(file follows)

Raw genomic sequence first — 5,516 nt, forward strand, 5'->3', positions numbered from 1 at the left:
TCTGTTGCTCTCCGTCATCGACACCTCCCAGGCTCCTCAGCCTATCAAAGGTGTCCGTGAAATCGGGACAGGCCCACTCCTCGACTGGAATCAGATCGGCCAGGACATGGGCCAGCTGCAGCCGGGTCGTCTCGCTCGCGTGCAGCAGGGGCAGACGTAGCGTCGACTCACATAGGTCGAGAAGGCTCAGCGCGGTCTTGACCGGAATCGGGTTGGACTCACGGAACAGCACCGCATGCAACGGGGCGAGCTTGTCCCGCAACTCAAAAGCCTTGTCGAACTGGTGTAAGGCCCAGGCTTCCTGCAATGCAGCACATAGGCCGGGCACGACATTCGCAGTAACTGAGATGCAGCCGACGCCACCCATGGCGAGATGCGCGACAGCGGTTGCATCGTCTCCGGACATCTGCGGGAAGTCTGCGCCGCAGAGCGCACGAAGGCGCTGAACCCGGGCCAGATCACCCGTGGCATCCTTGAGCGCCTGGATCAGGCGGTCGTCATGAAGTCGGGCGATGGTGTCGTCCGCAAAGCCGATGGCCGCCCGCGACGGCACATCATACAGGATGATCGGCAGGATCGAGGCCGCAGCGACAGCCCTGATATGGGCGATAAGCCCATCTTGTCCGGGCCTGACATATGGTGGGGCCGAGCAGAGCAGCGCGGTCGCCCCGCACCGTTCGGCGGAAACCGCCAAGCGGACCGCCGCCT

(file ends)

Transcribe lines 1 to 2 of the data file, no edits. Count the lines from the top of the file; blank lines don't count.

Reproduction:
Raw genomic sequence first — 5,516 nt, forward strand, 5'->3', positions numbered from 1 at the left:
TCTGTTGCTCTCCGTCATCGACACCTCCCAGGCTCCTCAGCCTATCAAAGGTGTCCGTGAAATCGGGACAGGCCCACTCCTCGACTGGAATCAGATCGGCCAGGACATGGGCCAGCTGCAGCCGGGTCGTCTCGCTCGCGTGCAGCAGGGGCAGACGTAGCGTCGACTCACATAGGTCGAGAAGGCTCAGCGCGGTCTTGACCGGAATCGGGTTGGACTCACGGAACAGCACCGCATGCAACGGGGCGAGCTTGTCCCGCAACTCAAAAGCCTTGTCGAACTGGTGTAAGGCCCAGGCTTCCTGCAATGCAGCACATAGGCCGGGCACGACATTCGCAGTAACTGAGATGCAGCCGACGCCACCCATGGCGAGATGCGCGACAGCGGTTGCATCGTCTCCGGACATCTGCGGGAAGTCTGCGCCGCAGAGCGCACGAAGGCGCTGAACCCGGGCCAGATCACCCGTGGCATCCTTGAGCGCCTGGATCAGGCGGTCGTCATGAAGTCGGGCGATGGTGTCGTCCGCAAAGCCGATGGCCGCCCGCGACGGCACATCATACAGGATGATCGGCAGGATCGAGGCCGCAGCGACAGCCCTGATATGGGCGATAAGCCCATCTTGTCCGGGCCTGACATATGGTGGGGCCGAGCAGAGCAGCGCGGTCGCCCCGCACCGTTCGGCGGAAACCGCCAAGCGGACCGCCGCCT